In an era where museums are desperate to reconfigure their relationship with viewers, this show is distinctly short on experience and long on information, and that’s the problem.
It does a sturdy job of unpacking Pompeii’s archeological significance: that its swift burial in the days after the eruption of Vesuvius made it a kind of vacuum-packed time capsule of everyday Roman life in the first century AD, and that its preservation is one of the keys to understanding what that life might have been like. […]
But it travels through an exhaustive, and exhausting, array of subsections, most of them cloyingly titled — “out on the town”; “open for business”; “better homes and villas” — that lard on information both useful and not. (The latter: an Onion-esque panel that assures you, “Romans used tables for the same things as we do.”)
In a similar journalistic passive-aggressive way, the Globe and Mail‘s James Adams concludes his (otherwise positive) review thusly:
In other words, Pompeii: In the Shadow of the Volcano doesn’t lack the goods, be they exotic (a selection of copies of the famous plaster casts of the entombed victims) or everyday (pans, urns, furniture, lamps, coins, spoons). Where it does falter is in the presentation.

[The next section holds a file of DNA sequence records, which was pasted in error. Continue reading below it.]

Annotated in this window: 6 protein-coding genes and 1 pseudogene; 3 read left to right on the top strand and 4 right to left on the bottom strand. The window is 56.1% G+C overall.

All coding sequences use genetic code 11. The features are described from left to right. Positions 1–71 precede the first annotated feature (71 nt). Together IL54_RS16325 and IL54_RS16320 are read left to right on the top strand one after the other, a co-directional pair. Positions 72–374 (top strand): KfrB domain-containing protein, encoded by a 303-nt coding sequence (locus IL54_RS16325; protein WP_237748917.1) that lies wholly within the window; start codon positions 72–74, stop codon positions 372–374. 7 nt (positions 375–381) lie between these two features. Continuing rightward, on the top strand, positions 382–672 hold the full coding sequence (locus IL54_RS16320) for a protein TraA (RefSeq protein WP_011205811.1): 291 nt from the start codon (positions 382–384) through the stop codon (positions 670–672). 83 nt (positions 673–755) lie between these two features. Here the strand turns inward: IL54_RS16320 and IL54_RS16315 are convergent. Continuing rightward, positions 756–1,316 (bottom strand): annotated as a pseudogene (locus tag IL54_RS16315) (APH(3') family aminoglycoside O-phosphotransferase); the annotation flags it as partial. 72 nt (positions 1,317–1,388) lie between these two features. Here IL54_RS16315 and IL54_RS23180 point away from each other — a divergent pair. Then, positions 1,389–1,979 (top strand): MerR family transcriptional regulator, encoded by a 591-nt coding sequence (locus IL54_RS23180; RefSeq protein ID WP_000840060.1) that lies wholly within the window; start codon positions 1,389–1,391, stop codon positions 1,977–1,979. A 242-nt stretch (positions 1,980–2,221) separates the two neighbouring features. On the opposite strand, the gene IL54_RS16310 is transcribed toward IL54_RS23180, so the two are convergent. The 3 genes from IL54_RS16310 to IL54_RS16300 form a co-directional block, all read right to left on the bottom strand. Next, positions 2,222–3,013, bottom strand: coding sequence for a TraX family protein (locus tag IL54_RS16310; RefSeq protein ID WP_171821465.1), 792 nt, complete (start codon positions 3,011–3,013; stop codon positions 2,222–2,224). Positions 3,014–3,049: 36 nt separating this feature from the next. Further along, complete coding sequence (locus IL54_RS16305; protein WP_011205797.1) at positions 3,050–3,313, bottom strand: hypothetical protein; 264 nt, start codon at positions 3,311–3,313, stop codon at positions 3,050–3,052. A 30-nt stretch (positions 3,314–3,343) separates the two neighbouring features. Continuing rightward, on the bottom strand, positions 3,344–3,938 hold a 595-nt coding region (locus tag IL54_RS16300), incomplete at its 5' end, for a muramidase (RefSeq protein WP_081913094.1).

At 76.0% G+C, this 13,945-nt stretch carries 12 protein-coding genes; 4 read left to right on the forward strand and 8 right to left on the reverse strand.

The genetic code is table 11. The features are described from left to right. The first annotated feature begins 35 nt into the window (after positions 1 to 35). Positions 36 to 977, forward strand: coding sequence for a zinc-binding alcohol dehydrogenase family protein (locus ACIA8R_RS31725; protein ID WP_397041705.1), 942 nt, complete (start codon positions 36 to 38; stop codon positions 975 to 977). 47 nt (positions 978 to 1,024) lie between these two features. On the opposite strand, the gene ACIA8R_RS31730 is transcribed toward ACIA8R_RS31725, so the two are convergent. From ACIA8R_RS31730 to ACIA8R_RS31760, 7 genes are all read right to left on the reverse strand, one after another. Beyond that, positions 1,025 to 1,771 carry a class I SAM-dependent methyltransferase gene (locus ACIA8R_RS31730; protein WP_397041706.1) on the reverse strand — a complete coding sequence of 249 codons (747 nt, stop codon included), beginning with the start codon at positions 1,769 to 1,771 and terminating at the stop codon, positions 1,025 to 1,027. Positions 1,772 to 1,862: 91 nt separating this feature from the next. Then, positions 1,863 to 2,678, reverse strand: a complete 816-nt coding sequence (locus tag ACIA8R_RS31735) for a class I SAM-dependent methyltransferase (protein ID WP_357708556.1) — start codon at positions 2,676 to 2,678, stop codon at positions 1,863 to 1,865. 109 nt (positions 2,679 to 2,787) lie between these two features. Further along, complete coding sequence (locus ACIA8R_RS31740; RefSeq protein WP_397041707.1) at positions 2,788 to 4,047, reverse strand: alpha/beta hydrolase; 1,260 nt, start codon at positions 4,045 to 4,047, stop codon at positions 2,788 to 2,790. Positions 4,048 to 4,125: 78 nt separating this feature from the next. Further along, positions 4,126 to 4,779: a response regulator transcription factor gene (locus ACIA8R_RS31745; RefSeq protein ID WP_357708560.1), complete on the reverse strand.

This has less to do with the show’s organization as a warren of compartments and departments (with titles such as “Better Homes and Villas” and “Out on the Town”) than its setting. As regular visitors to the ROM’s lower depths know, the Garfield Weston Exhibition Hall can be an unforgiving space. Its vertiginous walls, linoleum-like floors, thrusting supports and angled intrusions are, more often than not, obstacles to be overcome (or at least ameliorated) rather than opportunities to be embraced.